• PartyVar who new PartyVar(who)
  • Expr e b.mkEvent(AudioBubble.SM.Events.pickup(),
    who)
  • b.addTrigger(e, new pickupHandler())

35
And thats it!
  • The session/bubble model is simple, yet very
    flexible, thanks to the notify-respond mechanism.
  • Typically, the application program sets up
    sessions and bubbles and waits for events to
    happen
  • The response to an event may create (or delete)
    sessions and bubbles, add (or drop) parties, or
    create new event triggers, all at run-time
  • This results in an incredible amount of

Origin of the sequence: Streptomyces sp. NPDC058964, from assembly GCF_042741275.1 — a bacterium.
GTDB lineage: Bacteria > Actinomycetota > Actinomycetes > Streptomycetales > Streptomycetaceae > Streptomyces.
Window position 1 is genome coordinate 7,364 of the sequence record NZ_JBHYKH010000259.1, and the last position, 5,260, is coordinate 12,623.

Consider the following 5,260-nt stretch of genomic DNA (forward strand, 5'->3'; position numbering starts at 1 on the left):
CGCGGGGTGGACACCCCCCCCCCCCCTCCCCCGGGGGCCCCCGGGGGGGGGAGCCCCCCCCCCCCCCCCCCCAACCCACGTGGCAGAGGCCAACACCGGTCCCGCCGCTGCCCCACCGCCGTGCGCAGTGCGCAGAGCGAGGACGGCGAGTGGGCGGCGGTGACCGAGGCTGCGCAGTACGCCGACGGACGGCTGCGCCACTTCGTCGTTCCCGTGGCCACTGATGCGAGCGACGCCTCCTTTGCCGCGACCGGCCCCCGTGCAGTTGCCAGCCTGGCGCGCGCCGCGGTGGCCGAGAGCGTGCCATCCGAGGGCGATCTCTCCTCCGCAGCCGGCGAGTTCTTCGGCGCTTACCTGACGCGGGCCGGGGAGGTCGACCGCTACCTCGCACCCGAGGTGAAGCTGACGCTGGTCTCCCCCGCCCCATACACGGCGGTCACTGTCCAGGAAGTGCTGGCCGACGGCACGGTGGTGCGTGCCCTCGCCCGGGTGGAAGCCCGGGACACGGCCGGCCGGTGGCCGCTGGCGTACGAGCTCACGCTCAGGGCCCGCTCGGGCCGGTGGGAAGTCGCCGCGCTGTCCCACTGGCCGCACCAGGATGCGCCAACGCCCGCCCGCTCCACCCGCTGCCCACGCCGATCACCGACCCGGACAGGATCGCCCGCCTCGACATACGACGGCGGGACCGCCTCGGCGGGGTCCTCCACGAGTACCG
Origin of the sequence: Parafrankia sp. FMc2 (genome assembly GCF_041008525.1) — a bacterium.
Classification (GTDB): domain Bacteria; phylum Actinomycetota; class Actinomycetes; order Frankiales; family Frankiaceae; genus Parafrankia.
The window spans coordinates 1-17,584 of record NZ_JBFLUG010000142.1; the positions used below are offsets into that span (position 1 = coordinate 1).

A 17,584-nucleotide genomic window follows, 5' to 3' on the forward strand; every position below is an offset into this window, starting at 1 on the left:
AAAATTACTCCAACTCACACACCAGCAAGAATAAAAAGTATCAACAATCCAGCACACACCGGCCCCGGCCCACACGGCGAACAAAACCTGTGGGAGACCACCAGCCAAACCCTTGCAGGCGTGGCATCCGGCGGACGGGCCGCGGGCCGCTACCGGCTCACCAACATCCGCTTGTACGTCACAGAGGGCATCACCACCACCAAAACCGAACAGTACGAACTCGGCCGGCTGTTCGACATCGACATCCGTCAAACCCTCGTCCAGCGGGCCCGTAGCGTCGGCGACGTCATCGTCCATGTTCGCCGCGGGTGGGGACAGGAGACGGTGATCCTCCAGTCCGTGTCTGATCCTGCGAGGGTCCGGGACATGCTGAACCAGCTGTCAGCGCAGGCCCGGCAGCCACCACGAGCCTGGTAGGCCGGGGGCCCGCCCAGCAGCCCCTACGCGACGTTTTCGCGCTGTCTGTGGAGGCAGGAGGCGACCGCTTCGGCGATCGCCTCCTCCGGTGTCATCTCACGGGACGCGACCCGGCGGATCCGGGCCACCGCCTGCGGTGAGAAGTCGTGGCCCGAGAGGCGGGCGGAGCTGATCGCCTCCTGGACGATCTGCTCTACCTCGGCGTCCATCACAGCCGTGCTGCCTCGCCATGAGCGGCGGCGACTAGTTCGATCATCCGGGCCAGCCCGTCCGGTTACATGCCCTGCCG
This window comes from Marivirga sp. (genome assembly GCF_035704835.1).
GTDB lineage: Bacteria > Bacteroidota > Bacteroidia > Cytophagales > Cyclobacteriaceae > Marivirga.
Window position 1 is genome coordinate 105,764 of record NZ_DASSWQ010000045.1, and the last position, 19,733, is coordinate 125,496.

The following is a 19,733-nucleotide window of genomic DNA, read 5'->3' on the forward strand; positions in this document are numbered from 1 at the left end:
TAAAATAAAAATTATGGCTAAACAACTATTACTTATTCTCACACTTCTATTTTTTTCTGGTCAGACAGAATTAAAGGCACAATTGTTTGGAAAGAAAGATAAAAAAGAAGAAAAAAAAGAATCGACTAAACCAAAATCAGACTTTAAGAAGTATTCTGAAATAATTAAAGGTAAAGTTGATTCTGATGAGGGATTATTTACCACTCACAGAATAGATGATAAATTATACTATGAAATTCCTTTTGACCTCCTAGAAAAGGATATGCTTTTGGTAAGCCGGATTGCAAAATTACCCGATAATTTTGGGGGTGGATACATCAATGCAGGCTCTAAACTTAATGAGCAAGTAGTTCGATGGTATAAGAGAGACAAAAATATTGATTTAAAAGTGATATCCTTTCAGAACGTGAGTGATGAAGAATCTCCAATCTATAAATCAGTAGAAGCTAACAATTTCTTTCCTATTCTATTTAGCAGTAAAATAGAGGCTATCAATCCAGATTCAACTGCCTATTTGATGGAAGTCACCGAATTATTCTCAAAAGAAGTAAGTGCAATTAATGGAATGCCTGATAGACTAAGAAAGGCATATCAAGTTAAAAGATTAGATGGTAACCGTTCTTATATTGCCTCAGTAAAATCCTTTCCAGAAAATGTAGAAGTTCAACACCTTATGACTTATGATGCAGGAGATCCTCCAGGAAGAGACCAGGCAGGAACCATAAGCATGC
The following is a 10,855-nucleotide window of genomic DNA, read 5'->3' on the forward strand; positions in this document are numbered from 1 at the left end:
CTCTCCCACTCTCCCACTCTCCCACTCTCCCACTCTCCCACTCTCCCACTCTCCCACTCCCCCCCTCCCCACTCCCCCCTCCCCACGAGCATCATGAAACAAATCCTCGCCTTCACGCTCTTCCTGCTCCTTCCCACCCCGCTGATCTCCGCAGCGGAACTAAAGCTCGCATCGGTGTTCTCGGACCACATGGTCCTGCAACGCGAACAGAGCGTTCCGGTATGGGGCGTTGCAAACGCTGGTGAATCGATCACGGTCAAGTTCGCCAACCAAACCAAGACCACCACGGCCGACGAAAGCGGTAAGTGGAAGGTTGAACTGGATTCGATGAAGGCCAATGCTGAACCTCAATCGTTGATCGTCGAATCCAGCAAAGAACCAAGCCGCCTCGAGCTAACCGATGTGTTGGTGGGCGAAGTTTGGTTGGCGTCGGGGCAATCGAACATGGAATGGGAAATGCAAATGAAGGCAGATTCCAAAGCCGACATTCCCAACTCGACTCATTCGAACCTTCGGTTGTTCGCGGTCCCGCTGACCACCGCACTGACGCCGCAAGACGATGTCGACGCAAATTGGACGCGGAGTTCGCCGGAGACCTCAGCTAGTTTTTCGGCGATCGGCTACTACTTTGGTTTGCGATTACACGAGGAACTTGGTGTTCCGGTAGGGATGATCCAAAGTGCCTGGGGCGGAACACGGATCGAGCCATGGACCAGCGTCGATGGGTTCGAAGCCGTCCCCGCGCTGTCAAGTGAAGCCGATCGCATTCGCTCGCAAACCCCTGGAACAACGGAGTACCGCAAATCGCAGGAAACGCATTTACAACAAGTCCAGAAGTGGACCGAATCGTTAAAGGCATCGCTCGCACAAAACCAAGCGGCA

flexibility, out of a very few basic primitives.

36
What we have done
  • We have an implementation of this model, running
    on an externally available server
  • We have written sample applications, including
  • A customizable, network-hosted, speed-conference
    Through a web interface, set your phone buttons
    to perform SDT actions. As the service is
    network-hosted, these bindings work from
    anywhere. subject to some fine print
  • A conference system with the ability to create
    whisper sub-sessions

37
What you might do
  • Design a scripting language that hides some of
    the Java intricacies
  • Design a graphical, web-based language to
    implement your own view of speed dial
  • Create a conferencing application which you can
    distribute through Facebook
  • or something far more interesting! ?
  • We are available throughout the semester for
    help with the API and the system.